About 1,000 U.S. fugitives wanted for crimes are believed to live in Mexico, says the Los Angeles Times. Many are in resort areas such as Cancun or in border states such as Baja California. In recent years, Mexican law enforcement agencies, even some rife with corruption – have stepped up their efforts to send fugitives back north. Fugitive deportations and extraditions from Mexico reached 299 last year, more than triple the number from 2003, says the U.S. Marshals Service.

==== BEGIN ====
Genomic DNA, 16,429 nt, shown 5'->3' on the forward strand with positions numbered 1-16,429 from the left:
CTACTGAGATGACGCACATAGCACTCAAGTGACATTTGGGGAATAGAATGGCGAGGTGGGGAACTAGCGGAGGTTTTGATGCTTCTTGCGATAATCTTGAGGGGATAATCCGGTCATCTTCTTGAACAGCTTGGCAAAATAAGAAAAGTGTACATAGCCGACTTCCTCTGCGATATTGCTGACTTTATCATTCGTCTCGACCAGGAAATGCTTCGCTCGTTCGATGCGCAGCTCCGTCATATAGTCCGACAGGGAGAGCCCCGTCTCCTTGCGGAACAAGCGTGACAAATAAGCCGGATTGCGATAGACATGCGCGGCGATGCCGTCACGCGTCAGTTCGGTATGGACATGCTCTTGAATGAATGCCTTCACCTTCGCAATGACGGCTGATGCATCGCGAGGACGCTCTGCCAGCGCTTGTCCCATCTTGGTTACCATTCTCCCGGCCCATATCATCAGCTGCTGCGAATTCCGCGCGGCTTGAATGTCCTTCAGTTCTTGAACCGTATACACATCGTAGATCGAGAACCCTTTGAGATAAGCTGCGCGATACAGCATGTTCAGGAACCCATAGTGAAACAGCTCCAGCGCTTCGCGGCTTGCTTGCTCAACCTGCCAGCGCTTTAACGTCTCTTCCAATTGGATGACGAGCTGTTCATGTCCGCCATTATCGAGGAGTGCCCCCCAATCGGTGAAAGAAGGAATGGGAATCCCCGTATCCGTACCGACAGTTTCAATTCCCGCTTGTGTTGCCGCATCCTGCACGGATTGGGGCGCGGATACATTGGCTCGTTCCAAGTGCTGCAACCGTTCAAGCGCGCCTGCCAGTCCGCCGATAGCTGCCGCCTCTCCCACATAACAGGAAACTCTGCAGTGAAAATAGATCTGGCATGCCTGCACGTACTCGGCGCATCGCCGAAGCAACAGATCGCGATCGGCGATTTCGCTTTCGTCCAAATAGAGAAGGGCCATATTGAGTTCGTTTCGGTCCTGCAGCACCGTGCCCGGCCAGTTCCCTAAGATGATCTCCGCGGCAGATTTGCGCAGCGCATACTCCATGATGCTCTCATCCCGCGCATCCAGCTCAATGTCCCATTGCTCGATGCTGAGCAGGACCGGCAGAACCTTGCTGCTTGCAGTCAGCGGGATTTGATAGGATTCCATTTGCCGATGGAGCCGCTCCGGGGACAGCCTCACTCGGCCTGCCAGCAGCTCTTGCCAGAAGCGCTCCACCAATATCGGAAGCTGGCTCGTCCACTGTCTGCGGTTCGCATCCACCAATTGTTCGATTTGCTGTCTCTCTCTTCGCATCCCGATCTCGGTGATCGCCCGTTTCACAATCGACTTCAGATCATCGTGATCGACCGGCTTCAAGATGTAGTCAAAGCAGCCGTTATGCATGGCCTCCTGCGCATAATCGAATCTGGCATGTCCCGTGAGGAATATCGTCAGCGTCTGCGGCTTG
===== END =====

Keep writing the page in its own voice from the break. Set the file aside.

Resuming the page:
Law enforcement agencies in Mexico get mixed grades pursuing high-level, homegrown drug traffickers, but hustling after common criminals from the U.S. is an uncomplicated way to burnish crime-fighting credentials and accommodate U.S. interests. Most U.S. fugitives, including alleged rapists and murderers, don’t possess powerful protectors in Mexico and their rap sheets make them threats on both sides of the border. The increasing arrest rates, which also include apprehensions of Mexican citizens wanted for crimes in the U.S., reflect generally improving relations between members of U.S. and Mexican law enforcement fugitive squads, who keep one another on speed dial and meet regularly to exchange information and suspects at the border.